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IBM Wins £5 Billion Contract To Run Essex Council IT Services

The Essex County council has announced that it will be outsourcing a huge chunk of its services to IT solutions giant IBM in a £5.4 billion deal.

The company was named as the preferred bidder for the multi-billion pound contract and was named the winner in early December.

Lord Hanningfield, leader of Essex Council said that "IBM has demonstrated its ability to help us deliver our vision of providing the very best quality of service for our residents."

An IBM solution, which will help the council cut its annual £1.2 billion budget by 20 per cent within the next three years, will have IBM analysts handling some of the services which the council provides to the citizens of Essex County.

A decision will be also need to be taken on whether to outsource particular service - like school management, libraries, road - or to keep it "in house".

Apparently, the council took the decision of awarding IBM with the contract by looking at the company’s success in similar projects in Canada.

However, the company’s past record of handling council services is far from being good as the SAP project for the Somerset Council has been suffering from problems ever since it went online.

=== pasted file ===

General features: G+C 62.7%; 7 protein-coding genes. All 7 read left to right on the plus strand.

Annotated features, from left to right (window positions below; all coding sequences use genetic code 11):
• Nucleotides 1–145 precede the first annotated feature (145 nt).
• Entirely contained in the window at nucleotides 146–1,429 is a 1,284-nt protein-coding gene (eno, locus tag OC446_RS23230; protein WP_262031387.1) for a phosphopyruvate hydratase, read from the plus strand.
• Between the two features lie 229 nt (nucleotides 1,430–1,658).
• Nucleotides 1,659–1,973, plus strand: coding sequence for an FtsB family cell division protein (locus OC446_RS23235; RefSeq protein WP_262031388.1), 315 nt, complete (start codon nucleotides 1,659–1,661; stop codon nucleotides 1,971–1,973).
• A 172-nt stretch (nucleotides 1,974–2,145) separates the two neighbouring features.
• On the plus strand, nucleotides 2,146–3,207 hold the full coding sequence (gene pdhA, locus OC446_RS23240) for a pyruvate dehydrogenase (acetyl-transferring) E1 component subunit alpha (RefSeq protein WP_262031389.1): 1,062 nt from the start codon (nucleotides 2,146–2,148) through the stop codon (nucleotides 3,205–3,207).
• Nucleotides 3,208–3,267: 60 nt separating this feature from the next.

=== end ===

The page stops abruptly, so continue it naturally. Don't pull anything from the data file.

Our Comments

The recession has exposed how public and private sectors are similar. Huge bonuses and salaries are present on both sides. IBM will have to make sure that it doesn't pare council services to the bone and damages not only core services but also, at the same time, its reputation.

Related Links

Essex County Council hopes deal with IBM will be answer to cost-cutting (opens in new tab)

(Times Online)

Computer giant IBM to run Tory council in £5bn deal which could see 'thousands of job losses' (opens in new tab)

(Daily Mail)

IBM signs deal with Essex County Council Tories (opens in new tab)


IBM has landed a far-reaching deal with Essex council (opens in new tab)


Désiré has been musing and writing about technology during a career spanning four decades. He dabbled in website building and web hosting when DHTML and frames were en vogue and started writing about the impact of technology on society just before the start of the Y2K hysteria at the turn of the last millennium. Following an eight-year stint at where he discovered the joys of global tech-fests, Désiré now heads up TechRadar Pro. Previously he was a freelance technology journalist at Incisive Media, Breakthrough Publishing and Vnunet, and Business Magazine. He also launched and hosted the first Tech Radio Show on Radio Plus.